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Washington hiker found dead in California's Death Valley

Douglas Branham, 68, of Tukwila, had planned a 12-mile round trip through the salt flats of the California park, where temperatures can be among the hottest on Earth.
People walk on salt flats in Badwater Basin on July 11, 2021, in Death Valley National Park, Calif.
People walk on salt flats in Badwater Basin on July 11, 2021, in Death Valley National Park, Calif.John Locher / AP file
/ Source: Associated Press

DEATH VALLEY NATIONAL PARK, Calif. — A hiker from Washington state has been found dead in Death Valley National Park, where temperatures can be among the hottest on Earth, authorities said Thursday.

Douglas Branham, 68, of Tukwila, had planned a 12-mile round trip through the salt flats of the California park but missed a flight home on Tuesday.

A California Highway Patrol helicopter crew discovered his body Wednesday about 2 miles from the closest road, according to a joint statement from the park and the Inyo County Sheriff’s Office.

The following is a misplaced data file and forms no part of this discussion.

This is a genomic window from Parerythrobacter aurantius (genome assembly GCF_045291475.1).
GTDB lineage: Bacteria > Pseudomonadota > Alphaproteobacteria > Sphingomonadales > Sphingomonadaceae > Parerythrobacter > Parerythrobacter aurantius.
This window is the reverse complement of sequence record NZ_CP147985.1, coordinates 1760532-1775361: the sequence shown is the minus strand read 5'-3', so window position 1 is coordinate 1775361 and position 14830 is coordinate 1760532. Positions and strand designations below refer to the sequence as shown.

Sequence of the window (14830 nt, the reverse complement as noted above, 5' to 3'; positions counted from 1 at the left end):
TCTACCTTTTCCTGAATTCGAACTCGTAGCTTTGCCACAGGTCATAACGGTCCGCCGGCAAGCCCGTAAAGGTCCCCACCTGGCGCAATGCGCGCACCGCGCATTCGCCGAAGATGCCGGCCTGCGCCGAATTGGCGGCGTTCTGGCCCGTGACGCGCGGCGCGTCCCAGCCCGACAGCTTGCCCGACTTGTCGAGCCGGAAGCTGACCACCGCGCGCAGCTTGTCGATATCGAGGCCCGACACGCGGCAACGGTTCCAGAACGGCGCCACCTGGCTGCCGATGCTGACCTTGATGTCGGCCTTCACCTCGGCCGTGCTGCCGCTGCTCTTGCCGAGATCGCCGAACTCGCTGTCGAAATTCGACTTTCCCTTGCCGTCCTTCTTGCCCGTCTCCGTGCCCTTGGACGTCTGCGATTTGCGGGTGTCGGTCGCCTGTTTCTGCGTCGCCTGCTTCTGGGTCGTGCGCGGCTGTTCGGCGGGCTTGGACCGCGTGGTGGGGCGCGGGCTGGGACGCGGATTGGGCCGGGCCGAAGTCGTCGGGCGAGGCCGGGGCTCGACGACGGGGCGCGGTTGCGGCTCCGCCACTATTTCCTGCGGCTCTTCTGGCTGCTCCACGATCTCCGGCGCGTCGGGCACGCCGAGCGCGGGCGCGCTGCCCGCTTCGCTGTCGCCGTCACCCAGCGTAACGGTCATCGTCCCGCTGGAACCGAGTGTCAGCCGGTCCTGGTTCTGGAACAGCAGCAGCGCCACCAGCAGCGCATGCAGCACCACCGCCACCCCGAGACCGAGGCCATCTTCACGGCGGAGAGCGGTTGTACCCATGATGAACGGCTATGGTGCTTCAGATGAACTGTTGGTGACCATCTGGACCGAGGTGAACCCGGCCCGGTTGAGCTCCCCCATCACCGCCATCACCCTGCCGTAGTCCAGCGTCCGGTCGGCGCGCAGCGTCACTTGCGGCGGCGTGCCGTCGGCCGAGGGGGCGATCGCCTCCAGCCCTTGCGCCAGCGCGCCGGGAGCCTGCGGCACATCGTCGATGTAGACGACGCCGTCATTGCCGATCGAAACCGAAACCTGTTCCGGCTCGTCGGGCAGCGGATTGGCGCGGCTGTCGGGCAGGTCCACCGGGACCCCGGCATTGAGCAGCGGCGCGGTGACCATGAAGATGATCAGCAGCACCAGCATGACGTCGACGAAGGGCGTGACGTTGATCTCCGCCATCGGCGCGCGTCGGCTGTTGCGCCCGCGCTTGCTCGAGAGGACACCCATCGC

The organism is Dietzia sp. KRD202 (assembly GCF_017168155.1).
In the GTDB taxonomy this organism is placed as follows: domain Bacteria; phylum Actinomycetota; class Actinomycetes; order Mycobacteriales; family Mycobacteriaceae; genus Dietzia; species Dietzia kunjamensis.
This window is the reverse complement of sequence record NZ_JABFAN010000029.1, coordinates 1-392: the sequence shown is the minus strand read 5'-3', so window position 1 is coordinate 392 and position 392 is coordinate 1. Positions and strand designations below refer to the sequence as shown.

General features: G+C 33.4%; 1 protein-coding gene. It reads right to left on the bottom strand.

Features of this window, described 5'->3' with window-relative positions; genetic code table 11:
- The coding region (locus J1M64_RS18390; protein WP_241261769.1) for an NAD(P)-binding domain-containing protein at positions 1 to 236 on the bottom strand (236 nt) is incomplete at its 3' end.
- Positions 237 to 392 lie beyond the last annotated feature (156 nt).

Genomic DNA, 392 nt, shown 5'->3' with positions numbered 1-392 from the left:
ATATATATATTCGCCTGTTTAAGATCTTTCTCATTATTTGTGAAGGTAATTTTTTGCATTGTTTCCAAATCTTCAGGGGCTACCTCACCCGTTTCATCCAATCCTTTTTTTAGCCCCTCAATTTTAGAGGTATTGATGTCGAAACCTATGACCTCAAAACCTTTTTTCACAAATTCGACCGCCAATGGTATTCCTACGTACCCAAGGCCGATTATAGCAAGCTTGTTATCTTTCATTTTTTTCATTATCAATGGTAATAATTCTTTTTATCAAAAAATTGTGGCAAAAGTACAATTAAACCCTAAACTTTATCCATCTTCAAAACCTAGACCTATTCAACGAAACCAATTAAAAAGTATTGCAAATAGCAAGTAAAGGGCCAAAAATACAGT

“Helicopter rotors struggle to create enough lift in hot air, and temperatures were about 115 degrees Fahrenheit at the time,” the statement said.

The helicopter had to land and unload equipment to reduce weight before returning with a park ranger to recover the body, officials said.

Branham probably began his hike on Sunday or Monday, when temperatures hit 118 degrees with 91 percent humidity, the statement said.

The Inyo County coroner’s office is investigating the cause of his death.

Earlier this month, the National Weather Service said Death Valley recorded a high temperature of 130 degrees. Death Valley holds the record for the highest recorded temperature on Earth at 134 degrees, set in 1913, although some dispute its accuracy.